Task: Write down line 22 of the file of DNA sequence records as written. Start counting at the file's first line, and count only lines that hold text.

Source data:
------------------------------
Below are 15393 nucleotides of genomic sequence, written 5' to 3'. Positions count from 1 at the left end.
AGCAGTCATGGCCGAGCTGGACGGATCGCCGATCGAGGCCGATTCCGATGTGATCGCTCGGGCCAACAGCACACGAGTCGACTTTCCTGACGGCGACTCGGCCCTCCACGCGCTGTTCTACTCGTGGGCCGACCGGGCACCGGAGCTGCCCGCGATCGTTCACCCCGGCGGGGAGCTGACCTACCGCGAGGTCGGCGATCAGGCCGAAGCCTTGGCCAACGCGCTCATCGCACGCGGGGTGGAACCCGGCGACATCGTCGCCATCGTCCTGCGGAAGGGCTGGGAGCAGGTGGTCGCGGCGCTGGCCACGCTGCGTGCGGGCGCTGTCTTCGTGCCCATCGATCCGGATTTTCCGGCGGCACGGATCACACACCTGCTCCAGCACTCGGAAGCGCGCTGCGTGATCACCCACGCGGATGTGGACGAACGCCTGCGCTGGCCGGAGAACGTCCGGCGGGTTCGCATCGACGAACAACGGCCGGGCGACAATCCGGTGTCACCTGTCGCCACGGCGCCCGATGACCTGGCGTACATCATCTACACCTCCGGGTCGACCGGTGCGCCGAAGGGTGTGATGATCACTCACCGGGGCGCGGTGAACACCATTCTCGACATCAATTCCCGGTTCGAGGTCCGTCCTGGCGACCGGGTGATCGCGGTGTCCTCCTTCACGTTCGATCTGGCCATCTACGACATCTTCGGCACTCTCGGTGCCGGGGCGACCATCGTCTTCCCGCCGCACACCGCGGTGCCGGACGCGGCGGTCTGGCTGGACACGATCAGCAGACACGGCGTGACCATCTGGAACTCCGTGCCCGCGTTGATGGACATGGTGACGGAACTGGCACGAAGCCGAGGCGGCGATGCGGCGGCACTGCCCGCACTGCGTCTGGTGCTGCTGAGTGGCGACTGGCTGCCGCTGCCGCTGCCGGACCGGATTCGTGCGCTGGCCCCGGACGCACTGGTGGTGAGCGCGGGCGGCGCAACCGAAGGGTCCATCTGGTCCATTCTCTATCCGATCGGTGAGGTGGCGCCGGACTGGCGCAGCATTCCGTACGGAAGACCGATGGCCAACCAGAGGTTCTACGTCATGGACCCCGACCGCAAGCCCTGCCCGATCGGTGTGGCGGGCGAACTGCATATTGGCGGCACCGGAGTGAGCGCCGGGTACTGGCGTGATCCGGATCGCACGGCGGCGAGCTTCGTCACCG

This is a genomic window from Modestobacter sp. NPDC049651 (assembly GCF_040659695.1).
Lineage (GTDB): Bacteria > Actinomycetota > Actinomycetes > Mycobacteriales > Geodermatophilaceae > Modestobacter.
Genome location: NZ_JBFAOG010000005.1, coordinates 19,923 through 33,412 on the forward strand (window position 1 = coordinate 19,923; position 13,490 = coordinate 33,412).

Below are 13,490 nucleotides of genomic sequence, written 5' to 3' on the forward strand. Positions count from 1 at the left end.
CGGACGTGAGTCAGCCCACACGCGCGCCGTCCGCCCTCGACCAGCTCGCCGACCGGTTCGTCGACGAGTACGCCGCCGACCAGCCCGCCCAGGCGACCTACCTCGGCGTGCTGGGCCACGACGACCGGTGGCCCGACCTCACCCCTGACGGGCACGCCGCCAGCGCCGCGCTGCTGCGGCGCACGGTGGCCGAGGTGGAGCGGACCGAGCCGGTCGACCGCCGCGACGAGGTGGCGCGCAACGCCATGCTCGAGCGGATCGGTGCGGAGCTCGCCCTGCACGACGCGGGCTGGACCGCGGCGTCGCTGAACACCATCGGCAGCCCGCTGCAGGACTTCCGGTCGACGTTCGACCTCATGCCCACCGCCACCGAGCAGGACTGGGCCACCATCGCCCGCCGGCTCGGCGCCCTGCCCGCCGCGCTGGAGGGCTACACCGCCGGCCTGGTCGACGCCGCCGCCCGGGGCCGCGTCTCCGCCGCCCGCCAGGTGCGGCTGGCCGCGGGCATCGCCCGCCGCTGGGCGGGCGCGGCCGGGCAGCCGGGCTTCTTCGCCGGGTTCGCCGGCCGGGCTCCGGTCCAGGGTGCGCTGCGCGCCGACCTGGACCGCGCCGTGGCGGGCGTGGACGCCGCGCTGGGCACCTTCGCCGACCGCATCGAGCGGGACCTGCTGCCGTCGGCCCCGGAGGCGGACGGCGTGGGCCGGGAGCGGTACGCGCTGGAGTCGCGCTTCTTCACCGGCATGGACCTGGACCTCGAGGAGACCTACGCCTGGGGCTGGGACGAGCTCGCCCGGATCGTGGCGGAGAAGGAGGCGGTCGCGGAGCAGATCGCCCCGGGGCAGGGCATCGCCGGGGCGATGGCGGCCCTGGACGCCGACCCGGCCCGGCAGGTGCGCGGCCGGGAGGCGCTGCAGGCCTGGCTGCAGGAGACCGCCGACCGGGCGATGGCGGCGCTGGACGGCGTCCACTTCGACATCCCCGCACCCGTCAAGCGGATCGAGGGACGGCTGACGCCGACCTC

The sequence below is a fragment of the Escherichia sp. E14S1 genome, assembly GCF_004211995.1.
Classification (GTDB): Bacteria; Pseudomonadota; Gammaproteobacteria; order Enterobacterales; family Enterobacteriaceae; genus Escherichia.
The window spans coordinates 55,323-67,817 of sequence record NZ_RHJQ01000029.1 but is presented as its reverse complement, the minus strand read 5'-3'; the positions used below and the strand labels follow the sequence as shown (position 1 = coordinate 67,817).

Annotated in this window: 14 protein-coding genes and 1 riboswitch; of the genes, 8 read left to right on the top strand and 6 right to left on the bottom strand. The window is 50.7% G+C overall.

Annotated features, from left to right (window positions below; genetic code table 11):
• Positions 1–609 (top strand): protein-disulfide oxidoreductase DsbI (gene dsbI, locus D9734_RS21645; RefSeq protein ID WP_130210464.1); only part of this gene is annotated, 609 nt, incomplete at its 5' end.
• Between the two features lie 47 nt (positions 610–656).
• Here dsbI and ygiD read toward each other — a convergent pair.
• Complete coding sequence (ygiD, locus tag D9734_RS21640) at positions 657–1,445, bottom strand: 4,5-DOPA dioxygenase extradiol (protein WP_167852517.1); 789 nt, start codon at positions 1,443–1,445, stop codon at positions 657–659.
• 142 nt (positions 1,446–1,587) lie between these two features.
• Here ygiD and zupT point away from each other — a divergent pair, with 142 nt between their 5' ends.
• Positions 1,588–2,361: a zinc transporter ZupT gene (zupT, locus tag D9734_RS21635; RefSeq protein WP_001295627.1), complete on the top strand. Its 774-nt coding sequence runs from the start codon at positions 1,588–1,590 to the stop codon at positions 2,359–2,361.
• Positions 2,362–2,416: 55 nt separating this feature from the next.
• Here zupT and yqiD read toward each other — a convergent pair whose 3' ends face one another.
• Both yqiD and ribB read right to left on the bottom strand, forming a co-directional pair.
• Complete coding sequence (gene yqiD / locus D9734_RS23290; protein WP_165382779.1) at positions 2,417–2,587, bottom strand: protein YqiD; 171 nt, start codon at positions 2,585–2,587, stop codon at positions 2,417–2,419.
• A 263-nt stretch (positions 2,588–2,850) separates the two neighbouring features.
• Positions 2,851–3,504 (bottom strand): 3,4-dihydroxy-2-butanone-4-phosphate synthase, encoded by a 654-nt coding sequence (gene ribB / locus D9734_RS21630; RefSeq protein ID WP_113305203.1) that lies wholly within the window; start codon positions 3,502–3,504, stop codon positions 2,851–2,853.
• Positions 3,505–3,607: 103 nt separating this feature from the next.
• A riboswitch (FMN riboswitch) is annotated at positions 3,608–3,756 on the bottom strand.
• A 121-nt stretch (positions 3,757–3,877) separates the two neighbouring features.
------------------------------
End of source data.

• Both yqiD and ribB read right to left on the bottom strand, forming a co-directional pair.